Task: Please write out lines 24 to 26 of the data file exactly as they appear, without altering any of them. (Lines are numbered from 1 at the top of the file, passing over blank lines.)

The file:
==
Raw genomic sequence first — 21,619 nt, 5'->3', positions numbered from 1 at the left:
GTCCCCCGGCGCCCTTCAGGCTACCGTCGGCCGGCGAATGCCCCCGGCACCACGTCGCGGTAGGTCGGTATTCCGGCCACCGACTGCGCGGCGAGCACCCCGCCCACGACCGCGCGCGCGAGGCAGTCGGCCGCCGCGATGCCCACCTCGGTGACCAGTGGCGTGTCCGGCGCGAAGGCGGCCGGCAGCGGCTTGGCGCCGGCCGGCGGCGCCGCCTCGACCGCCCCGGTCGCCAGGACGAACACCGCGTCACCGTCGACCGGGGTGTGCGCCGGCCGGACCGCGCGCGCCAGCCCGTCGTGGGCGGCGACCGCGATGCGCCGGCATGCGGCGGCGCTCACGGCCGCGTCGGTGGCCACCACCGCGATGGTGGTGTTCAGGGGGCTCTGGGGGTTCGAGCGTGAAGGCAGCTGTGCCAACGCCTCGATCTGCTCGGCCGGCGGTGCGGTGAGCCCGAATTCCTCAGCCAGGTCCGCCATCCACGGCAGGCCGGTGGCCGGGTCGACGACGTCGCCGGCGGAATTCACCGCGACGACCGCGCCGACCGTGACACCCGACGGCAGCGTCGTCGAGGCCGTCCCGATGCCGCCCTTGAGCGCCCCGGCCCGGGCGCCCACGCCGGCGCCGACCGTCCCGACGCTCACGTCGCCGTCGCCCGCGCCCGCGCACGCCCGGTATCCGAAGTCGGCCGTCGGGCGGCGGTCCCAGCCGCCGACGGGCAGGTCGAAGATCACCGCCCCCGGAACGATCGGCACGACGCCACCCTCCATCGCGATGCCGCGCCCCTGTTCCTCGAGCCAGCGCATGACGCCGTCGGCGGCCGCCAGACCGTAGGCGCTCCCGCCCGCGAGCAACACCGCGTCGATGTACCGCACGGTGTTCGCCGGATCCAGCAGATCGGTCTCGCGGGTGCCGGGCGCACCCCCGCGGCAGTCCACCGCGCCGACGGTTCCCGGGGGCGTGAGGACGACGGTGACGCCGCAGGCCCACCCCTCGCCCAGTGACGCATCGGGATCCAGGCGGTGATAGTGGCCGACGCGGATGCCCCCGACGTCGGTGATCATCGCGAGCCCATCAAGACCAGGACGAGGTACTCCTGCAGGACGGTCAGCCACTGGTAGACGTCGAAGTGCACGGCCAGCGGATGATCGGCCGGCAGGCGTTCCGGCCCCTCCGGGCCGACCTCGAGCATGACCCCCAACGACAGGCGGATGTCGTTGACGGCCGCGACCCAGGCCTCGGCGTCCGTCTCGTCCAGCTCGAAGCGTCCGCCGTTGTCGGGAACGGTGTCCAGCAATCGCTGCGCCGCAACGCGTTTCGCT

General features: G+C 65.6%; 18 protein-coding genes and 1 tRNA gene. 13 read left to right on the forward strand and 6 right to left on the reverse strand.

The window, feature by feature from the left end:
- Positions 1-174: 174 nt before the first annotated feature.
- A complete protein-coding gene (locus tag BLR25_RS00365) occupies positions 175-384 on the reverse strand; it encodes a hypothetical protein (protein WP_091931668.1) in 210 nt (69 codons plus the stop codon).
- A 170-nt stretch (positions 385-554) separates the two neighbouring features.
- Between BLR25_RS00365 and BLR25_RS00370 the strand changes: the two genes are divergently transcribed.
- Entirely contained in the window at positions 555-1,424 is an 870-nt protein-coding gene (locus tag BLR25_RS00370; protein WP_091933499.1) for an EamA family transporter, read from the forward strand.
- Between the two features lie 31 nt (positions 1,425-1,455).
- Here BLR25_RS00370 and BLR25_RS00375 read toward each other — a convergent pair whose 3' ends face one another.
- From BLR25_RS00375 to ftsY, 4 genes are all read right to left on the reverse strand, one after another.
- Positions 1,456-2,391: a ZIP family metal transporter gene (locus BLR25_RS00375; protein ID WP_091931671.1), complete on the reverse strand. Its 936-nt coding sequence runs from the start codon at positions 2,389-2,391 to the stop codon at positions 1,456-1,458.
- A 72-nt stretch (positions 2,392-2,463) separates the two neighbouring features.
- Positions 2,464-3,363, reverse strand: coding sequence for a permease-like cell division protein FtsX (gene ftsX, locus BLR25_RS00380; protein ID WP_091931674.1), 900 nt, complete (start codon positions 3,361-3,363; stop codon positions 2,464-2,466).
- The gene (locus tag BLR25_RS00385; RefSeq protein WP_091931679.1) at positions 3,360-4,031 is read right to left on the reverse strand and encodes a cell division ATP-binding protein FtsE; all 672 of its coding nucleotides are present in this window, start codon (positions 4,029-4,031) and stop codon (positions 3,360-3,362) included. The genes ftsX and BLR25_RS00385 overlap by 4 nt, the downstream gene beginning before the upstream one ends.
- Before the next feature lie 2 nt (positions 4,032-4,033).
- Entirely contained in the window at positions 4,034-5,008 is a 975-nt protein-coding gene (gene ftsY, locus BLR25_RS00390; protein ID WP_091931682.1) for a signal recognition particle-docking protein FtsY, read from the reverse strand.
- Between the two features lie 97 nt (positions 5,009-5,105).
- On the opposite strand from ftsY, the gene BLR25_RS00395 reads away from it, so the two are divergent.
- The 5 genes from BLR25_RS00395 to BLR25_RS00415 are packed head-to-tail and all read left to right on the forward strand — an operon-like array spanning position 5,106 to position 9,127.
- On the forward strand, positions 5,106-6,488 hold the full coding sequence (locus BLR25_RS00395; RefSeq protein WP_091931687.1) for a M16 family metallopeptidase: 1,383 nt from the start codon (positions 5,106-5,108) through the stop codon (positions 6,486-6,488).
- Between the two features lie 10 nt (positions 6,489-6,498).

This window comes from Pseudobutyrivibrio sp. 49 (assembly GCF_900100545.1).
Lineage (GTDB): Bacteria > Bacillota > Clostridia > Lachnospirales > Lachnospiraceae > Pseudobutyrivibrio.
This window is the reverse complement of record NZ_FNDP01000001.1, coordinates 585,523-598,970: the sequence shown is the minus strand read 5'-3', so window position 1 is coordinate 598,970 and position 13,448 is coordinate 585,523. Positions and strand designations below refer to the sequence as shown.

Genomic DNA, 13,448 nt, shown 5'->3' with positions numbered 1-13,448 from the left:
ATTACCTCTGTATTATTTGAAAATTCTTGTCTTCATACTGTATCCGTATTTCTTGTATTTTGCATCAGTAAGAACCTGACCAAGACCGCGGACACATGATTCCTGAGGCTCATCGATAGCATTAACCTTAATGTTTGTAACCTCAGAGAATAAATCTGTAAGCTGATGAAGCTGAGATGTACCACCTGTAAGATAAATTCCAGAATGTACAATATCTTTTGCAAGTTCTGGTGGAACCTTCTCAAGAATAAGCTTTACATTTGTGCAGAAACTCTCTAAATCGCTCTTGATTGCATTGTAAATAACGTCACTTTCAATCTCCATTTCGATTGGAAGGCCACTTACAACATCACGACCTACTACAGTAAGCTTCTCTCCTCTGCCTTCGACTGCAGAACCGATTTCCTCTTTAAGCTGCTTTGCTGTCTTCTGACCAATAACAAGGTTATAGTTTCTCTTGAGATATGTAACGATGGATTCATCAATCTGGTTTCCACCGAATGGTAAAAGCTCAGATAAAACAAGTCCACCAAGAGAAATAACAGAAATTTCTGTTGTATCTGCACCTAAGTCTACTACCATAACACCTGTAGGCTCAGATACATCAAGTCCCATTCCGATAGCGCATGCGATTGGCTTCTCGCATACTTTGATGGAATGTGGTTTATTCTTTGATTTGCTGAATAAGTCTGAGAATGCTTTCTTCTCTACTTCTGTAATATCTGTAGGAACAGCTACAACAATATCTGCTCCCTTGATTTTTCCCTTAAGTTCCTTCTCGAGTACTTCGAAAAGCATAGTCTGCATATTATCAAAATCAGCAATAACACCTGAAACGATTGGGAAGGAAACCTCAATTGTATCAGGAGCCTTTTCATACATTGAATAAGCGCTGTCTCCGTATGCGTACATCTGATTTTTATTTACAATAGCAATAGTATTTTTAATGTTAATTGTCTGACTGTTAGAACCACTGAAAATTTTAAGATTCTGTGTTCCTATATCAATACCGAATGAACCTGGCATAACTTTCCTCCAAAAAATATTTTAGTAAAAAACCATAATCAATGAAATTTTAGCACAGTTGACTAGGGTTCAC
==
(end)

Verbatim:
This window comes from Pseudobutyrivibrio sp. 49 (assembly GCF_900100545.1).
Lineage (GTDB): Bacteria > Bacillota > Clostridia > Lachnospirales > Lachnospiraceae > Pseudobutyrivibrio.
This window is the reverse complement of record NZ_FNDP01000001.1, coordinates 585,523-598,970: the sequence shown is the minus strand read 5'-3', so window position 1 is coordinate 598,970 and position 13,448 is coordinate 585,523. Positions and strand designations below refer to the sequence as shown.